Traditionally, medicine has followed a one-drug-for-all patients approach to disease, largely as a result of our poor understanding of pharmacology and disease pathology. Over time, research has helped us to uncover how disease can develop, and new pathways through which it may be treated. To maximise the potential of this understanding, it has become necessary to develop tools that can more accurately and effectively determine the nature of a patient’s illness.

To this end, researchers have established the novel field of molecular diagnostics. These are techniques that are capable of analysing biological markers within the genome or proteome to guide diagnoses, prognoses, or treatment plans for patients with unexplained illnesses.

This report outlines the different forms of molecular diagnostics that are currently available and when they might be applicable within a clinical setting, as well as the potential hurdles faced when developing new tests. To demonstrate different challenges being faced, this report contains articles from a number of experts within the field:

  • Federico Goodsaid, Regulatory Affairs Consultant at Opus Three LLC
  • Hestla Mellert, Director of Development, and Gary Pestano, Vice President of Development and Operations at Biodesix, Inc
  • Junaid Shabbeer, Senior CLIA Laboratory Director at Roche Sequencing Solutions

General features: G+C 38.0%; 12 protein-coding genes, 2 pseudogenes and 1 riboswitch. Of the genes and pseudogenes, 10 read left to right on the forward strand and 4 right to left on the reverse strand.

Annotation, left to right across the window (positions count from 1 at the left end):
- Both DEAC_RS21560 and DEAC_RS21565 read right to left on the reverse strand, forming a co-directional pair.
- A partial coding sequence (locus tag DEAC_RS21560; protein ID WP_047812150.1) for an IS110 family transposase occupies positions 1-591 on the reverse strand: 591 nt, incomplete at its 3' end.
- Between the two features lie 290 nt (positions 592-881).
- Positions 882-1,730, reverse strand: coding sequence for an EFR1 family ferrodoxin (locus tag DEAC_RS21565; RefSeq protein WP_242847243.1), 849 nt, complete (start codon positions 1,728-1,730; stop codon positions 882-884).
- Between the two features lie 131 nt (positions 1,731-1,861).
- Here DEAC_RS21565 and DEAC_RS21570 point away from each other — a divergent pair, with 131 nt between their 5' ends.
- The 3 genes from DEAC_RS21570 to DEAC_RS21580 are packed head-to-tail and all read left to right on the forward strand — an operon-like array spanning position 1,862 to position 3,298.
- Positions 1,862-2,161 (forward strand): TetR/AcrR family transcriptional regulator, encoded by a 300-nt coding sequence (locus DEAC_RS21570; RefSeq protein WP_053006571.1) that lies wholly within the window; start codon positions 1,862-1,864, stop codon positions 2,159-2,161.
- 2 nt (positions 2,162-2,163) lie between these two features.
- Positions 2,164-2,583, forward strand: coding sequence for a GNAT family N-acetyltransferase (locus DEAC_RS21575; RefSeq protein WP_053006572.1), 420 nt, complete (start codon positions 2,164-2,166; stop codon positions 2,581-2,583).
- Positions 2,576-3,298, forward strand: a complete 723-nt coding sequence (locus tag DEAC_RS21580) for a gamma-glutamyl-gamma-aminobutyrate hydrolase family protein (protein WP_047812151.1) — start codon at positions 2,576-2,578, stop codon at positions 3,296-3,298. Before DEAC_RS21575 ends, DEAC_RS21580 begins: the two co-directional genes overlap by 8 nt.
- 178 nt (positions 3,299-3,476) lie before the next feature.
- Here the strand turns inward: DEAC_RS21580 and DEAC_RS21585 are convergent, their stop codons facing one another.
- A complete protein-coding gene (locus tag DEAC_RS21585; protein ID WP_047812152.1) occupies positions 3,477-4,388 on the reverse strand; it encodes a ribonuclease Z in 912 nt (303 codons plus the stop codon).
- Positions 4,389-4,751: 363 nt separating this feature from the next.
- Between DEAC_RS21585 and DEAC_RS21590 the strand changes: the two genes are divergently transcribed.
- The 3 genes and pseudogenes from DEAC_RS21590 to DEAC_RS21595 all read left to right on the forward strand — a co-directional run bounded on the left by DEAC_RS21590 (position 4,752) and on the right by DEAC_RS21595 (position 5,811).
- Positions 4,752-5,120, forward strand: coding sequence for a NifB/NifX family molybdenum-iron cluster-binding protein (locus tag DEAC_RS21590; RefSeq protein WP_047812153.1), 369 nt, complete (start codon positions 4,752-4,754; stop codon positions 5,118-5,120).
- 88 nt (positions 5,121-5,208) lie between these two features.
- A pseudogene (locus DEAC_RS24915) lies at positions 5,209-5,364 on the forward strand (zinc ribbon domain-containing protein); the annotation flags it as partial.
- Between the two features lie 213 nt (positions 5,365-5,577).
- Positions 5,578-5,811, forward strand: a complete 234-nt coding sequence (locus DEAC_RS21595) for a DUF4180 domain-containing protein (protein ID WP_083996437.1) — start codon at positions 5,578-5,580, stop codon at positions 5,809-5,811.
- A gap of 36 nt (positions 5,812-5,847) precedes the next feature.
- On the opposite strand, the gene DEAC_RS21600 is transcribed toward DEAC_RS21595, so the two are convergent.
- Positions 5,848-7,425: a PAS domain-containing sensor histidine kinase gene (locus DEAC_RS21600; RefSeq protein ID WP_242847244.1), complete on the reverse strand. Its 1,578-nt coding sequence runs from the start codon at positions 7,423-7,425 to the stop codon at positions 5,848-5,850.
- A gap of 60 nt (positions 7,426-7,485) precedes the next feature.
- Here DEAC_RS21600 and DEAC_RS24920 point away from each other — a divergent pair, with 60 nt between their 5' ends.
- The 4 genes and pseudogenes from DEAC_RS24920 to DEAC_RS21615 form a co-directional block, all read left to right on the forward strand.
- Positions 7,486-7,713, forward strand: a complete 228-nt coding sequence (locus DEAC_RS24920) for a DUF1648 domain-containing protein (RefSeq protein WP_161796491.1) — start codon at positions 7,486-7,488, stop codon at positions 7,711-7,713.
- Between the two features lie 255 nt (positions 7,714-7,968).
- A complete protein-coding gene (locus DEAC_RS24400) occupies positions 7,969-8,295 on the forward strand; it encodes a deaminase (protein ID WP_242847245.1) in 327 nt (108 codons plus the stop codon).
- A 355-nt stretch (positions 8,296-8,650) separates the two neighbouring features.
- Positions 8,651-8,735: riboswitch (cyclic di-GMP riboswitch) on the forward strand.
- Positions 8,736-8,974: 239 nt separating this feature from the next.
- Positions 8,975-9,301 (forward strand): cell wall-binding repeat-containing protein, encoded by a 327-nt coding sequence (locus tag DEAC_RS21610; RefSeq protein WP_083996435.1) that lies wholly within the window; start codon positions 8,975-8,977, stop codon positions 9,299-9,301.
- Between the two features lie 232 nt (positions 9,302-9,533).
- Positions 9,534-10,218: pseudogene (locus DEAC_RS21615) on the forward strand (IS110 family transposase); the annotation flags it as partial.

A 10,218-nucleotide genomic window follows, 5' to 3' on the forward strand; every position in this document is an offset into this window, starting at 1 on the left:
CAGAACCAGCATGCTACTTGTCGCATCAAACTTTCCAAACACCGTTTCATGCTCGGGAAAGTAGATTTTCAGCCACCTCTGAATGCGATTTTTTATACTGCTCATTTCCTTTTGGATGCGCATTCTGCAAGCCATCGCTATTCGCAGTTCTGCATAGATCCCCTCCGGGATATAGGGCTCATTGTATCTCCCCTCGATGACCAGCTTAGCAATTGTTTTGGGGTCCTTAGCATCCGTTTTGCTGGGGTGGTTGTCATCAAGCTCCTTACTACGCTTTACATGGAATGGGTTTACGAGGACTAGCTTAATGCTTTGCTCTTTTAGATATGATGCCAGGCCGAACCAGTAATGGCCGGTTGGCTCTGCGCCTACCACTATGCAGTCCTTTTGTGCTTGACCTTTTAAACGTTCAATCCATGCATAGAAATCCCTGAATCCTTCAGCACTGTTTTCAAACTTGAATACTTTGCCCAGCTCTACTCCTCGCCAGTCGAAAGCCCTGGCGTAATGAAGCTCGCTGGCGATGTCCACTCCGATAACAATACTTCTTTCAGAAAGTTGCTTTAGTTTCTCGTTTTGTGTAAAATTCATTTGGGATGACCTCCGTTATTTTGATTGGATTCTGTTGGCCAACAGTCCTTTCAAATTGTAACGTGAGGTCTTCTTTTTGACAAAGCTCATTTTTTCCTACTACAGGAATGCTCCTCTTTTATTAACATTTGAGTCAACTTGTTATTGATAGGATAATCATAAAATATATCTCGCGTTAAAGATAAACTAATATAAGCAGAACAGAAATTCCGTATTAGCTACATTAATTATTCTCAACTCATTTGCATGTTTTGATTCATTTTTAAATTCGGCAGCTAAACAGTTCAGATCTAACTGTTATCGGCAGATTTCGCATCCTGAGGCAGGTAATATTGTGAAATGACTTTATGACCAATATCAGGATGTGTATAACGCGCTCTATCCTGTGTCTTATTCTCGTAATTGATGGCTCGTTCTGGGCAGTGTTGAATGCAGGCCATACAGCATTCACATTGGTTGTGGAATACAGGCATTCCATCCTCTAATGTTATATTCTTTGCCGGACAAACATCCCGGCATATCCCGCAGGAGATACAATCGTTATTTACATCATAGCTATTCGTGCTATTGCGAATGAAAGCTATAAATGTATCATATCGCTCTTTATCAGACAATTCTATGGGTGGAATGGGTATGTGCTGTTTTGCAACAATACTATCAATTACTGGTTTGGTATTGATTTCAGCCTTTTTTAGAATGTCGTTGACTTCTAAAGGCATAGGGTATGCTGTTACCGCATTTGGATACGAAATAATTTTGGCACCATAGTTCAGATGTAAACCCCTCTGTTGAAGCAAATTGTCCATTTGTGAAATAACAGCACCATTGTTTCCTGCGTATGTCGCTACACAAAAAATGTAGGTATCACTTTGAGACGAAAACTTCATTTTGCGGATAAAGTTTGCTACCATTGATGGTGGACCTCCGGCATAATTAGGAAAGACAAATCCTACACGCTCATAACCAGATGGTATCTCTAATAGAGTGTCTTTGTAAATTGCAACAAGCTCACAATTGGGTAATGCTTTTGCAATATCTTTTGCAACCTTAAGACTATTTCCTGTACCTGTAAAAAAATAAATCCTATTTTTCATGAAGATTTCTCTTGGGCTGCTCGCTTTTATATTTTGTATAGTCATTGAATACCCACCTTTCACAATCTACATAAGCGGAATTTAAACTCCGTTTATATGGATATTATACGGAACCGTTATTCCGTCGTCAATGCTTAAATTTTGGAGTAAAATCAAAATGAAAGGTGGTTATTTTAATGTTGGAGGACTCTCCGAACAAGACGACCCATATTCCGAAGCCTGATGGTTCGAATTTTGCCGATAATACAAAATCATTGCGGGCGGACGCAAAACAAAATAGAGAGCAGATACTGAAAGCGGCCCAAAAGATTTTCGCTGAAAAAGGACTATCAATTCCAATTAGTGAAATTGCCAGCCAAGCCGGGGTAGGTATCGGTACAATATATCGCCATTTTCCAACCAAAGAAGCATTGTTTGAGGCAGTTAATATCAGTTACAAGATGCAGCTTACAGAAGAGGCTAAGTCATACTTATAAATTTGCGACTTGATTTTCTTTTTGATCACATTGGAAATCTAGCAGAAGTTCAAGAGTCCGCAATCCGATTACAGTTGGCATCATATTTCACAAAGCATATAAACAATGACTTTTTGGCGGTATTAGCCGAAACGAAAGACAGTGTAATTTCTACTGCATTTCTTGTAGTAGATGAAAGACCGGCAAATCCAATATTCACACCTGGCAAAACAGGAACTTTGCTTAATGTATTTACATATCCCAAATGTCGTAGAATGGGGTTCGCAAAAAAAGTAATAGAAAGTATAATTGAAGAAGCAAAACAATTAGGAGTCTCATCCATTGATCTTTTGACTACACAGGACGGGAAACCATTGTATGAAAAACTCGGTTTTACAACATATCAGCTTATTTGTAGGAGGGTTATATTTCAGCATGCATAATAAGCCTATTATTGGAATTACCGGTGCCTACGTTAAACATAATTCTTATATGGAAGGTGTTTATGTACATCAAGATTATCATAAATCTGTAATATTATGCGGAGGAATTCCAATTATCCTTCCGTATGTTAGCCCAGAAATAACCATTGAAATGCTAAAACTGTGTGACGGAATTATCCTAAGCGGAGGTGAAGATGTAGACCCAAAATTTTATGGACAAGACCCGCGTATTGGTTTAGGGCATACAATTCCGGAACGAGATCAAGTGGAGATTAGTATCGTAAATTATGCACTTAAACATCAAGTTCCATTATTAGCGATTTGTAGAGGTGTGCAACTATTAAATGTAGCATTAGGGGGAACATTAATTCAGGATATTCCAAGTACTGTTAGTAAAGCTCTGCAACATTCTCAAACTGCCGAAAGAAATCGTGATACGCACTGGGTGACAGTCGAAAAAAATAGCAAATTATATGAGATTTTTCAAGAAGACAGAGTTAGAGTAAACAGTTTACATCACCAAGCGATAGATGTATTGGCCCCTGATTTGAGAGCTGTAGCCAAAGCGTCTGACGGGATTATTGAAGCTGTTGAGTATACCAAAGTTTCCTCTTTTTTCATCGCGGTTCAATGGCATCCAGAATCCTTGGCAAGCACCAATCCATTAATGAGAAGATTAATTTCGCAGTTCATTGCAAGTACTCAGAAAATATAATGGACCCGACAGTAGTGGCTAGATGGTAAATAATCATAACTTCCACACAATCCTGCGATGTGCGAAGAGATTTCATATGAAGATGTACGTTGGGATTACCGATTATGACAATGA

• Elaine Lyon, Director of Clinical Molecular Genetics at ACMG

With this report, you will learn about:

  • How traditional diagnostic techniques work and the advantages and disadvantages each of the most commonly used methods.
  • How biomarker testing has evolved from a one-gene-one drug approach to personalised testing and treatments.
  • What the primary challenges for liquid biopsy testing are and how they are being overcome for non-small cell lung cancer testing.
  • The current technology available for next-generation sequencing and the challenges faced when trying to bring that technology into a clinical environment.
  • What the current environment for regulation and reimbursement looks like for these types of tests and how the system may need to adapt in future to the nature of NGS testing.